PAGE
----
But the Tuohys’ education of Oher goes way beyond the heroic task of getting him academically qualified. They embark on the equally challenging task of educating him in the basics of life in our society, things that most kids learn growing up and take for granted, from how to order food in a restaurant to getting a driver’s license. Some of this life education is hilarious. When Leigh Anne refers to someone as a redneck and Oher wonders what that is, she explains that a redneck is “someone who drives a pickup truck with guns in it.” When Oher says that he doesn’t see what’s wrong with that, she tells him, “It’s just not who we are.”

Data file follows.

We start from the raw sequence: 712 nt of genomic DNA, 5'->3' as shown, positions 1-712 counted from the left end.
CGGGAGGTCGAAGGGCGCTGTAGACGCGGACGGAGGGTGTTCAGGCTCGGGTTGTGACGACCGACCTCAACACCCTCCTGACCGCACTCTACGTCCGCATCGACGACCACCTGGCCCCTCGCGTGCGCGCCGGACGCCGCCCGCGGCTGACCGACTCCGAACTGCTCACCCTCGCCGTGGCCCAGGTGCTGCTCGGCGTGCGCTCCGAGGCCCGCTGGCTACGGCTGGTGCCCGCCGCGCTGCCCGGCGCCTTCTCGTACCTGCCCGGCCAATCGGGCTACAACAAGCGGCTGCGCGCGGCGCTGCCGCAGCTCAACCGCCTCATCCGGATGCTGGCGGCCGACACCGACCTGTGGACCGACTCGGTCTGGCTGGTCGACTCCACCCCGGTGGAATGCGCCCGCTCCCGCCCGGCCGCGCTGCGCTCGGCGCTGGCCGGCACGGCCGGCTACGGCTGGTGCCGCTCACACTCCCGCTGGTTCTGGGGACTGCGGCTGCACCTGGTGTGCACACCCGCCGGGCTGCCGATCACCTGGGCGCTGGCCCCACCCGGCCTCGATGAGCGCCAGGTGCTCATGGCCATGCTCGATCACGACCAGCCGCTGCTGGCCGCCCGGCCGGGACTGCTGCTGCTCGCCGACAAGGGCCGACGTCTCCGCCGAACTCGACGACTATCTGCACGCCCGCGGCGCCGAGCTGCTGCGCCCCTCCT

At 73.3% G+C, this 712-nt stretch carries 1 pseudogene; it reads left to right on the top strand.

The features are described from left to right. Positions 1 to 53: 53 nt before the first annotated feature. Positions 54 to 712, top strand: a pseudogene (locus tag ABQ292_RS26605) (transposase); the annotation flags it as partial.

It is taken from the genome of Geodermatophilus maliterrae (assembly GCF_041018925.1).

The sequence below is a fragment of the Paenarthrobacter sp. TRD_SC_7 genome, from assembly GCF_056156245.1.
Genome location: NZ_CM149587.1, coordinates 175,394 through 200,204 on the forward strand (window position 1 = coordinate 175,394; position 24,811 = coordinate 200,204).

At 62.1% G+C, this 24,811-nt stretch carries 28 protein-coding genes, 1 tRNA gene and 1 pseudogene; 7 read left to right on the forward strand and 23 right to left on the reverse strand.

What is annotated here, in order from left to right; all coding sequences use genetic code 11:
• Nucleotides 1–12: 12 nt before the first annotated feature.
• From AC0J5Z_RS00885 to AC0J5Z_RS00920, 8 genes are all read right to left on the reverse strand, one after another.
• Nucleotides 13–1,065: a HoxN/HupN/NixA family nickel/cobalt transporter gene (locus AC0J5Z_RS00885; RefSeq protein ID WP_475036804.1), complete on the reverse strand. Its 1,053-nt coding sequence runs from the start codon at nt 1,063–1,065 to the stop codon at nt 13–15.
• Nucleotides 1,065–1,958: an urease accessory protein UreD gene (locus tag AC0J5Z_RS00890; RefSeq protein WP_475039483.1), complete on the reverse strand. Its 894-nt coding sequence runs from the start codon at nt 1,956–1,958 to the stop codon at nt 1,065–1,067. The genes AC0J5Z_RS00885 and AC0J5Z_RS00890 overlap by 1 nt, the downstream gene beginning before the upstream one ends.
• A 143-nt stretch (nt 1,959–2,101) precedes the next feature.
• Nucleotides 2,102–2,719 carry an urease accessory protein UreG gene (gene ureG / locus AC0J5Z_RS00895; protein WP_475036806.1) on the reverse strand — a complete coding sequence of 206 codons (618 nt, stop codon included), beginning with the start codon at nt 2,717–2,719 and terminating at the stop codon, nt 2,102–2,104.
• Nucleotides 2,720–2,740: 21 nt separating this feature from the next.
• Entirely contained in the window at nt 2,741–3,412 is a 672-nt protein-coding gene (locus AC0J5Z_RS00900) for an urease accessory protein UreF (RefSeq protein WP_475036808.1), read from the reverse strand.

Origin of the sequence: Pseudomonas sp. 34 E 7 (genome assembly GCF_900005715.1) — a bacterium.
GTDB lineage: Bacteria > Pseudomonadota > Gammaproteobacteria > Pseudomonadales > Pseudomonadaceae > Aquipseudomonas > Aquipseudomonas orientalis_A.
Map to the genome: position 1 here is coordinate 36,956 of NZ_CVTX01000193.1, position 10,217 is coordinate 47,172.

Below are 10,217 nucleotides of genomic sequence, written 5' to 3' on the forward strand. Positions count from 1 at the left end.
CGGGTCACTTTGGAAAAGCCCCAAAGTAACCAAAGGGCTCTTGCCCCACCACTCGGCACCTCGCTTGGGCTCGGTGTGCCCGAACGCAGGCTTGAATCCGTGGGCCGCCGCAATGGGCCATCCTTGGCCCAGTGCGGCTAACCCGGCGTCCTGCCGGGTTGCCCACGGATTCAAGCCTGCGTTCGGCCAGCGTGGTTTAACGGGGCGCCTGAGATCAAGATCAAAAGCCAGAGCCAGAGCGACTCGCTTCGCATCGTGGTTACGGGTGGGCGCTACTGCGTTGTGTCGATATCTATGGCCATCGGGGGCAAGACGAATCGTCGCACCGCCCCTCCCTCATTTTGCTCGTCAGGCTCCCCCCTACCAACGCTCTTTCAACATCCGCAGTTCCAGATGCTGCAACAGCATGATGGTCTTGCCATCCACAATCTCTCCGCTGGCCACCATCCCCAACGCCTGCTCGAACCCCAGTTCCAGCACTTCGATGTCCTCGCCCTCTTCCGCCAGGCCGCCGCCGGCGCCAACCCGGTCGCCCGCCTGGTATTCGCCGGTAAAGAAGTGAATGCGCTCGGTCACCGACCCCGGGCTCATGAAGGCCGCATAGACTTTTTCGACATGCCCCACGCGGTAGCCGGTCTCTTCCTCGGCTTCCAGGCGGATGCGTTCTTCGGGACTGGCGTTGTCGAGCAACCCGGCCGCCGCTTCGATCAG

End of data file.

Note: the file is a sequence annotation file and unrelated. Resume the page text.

As Oher’s education proceeds, the Tuohys—and the reader—get glimpses of just how marginalized Oher had been as a West Memphis drug addict’s child. Leigh Anne finds herself temporarily stymied in getting Oher a driver’s license because the state has no record of Oher’s birth, and he has no documents proving his identity. Eventually, a search turns up one Michael Jerome Williams, Jr., born on Oher’s birthday. Oher discovers that his mother originally gave him his father’s surname, but later changed it to Oher after the father abandoned the family—though she never bothered to make the change legal.